Corvids: Corvus Corax

The common raven (Corvus corax)Ā is a large birdĀ whichĀ can beĀ mistakenĀ for the American crow (Corvus brachyrhynchos). BecauseĀ both birds are black and because some American crows can grow to be quite large, they are often confused.Ā Ravens, however, are one of the largest of allĀ Corvidae ā€” significantly largerĀ than an American crow.

There are several ways to tell the two species apart, here are three:

#1 Beak shape

Underneath the bill of an American crow, the throat feathers are neatly tucked-in close to the neck, but in a common raven there is a noticeable shag of what look like ruffled feathers, loose and off the throat. An American crow has a narrowerĀ beak, while a common raven has a noticeably dramatic downward curve on the upper mandible (upper beak) which comes to a point. The nasal bristles (tiny feathers that protrude onto the upper mandible) are also much longer on a common raven.

#2 Tail feathers

The silhouette of an American crow in flight reveals a roundedĀ arrangement of tail feathers. The silhouette of a common raven shows a more wedged looking arrangement, more in the shape of a diamond ā€” wide in the middle and then tapered off at the end.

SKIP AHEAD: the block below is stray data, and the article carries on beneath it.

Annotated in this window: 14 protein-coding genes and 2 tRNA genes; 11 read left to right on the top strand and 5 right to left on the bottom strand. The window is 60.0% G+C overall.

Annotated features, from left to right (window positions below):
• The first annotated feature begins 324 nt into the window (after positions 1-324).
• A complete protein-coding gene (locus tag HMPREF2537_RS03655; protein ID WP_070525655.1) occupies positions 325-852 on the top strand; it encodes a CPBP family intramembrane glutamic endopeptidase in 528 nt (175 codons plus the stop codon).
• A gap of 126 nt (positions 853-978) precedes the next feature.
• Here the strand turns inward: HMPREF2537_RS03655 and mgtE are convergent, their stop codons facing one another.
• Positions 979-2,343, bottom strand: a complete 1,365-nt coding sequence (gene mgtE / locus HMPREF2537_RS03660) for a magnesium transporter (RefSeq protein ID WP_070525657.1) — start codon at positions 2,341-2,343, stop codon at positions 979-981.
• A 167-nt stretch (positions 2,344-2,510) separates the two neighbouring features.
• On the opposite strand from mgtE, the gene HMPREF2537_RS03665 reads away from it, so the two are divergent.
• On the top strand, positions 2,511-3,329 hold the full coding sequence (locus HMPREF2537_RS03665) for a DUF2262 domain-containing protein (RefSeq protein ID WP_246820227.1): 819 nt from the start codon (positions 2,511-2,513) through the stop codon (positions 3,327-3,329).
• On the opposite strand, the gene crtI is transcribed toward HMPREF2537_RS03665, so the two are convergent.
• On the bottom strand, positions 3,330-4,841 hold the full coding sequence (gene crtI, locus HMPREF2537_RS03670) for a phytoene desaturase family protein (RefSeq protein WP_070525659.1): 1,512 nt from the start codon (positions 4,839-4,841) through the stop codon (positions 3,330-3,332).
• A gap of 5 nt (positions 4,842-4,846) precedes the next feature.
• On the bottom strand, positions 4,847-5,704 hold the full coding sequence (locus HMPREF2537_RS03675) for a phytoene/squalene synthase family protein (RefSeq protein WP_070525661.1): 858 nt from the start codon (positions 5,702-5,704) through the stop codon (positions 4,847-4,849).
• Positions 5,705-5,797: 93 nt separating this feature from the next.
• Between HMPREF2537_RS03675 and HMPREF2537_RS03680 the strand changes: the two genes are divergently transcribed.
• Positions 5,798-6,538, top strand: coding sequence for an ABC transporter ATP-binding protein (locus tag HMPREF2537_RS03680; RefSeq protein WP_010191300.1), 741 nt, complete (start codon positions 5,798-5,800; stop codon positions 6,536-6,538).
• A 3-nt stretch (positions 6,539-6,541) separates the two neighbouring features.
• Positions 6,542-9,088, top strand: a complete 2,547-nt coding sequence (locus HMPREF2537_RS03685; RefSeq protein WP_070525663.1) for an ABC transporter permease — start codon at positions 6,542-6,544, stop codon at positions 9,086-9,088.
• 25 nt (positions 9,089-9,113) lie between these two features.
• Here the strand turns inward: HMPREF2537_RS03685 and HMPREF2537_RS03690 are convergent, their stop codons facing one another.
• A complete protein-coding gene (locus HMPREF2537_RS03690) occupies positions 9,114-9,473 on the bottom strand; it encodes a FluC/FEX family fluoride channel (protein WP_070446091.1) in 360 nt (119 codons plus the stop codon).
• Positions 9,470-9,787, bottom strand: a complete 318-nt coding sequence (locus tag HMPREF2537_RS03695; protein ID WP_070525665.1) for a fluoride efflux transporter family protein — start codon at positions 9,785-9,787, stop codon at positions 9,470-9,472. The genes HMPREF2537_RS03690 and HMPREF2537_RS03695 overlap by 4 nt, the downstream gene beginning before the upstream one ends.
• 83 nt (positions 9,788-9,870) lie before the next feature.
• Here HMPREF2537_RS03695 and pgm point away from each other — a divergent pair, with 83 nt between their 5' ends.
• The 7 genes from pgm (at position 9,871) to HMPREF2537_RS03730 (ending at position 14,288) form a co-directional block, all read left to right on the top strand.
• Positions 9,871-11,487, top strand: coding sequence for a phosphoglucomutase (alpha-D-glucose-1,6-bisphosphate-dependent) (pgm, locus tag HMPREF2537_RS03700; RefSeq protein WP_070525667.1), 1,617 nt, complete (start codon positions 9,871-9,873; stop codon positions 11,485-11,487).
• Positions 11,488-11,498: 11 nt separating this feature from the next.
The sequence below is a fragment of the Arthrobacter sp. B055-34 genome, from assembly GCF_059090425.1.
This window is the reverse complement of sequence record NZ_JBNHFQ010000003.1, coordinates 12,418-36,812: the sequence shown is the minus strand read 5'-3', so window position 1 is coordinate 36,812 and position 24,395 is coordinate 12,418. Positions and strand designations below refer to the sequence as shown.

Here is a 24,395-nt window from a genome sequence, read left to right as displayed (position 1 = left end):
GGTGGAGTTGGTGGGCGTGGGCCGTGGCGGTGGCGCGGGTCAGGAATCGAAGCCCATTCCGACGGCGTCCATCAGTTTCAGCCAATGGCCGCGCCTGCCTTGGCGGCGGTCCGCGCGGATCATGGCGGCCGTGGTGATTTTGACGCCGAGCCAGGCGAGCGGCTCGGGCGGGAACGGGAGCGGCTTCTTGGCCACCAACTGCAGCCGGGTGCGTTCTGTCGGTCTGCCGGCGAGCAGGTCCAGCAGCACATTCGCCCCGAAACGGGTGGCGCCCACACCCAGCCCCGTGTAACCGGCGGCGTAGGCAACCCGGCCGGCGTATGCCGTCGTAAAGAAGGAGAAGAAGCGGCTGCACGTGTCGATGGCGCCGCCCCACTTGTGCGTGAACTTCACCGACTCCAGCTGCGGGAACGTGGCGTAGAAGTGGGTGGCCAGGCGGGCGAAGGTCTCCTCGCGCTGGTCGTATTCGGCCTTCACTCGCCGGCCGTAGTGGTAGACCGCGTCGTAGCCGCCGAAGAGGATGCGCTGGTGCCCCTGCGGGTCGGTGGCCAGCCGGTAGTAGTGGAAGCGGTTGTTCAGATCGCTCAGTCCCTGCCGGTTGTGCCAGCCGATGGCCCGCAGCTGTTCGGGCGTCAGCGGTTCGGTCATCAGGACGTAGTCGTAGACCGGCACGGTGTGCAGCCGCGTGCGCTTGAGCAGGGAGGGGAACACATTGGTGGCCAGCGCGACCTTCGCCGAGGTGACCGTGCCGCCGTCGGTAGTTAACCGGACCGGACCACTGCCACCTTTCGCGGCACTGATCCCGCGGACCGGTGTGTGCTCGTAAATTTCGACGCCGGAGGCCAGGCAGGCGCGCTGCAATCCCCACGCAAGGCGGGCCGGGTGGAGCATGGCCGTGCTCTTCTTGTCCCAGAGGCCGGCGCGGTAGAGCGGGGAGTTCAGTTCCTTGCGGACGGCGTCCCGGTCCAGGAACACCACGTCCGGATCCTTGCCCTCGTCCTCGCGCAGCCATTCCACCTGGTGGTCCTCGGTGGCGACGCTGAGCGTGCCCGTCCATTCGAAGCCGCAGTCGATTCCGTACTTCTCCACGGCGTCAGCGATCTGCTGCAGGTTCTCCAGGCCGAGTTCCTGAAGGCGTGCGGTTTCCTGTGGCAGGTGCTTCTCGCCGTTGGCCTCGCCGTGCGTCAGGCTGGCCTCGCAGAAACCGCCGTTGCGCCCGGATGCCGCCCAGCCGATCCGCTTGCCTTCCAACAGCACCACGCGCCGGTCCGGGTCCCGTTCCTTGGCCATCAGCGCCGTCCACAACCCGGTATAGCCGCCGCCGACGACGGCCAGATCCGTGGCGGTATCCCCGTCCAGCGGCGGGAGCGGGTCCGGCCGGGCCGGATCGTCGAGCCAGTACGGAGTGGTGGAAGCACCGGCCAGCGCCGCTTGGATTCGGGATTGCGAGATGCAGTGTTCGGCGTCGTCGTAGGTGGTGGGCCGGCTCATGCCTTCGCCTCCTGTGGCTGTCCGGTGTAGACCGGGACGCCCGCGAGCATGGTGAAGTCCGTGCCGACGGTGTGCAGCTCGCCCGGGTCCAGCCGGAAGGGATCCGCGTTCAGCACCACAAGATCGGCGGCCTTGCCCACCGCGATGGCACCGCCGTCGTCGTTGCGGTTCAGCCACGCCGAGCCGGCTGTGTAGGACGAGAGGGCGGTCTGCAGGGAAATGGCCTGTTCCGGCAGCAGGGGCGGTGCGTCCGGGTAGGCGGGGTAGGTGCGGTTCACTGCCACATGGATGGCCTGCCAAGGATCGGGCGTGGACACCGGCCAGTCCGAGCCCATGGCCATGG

Image Credit: Orietta Estrada

#3 Calls

The call of a common ravenĀ is unmistakably different from an American crow. The deep croaking of a common raven is much deeper in sound than anĀ American crow, and lesser known. The two links below will take you to the Macauly Library where you can choose from a number of audio recordings:

Common Raven: Audio

American Crow: Audio

Everything about the common raven is larger, longer, and more amplified than the American crow.


The YouTube video below shows the release of a rehabilitated common raven. It is a good representation of the size of a common raven because the people in the crowd provide a realisticĀ scale:

In this image the raven is on the left and the crow on the right. Note the tail feathers, wings, and size.


Image Credit: Stone Bird


The Common ravenĀ is a corvid, part of theĀ family Corvidae under the genus Corvus. CorvidaeĀ include crows, magpies, jay, and othersĀ (Taylor 2014). Under the genus Corvus there are approximately 40 species.

ā€œFamilyā€ and ā€œgenusā€ refer to taxonomic ranks. Taxonomic ranks are how scientists categorize organisms/species.

Stay tuned for more information about Corvids!

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Featured image: copetersen

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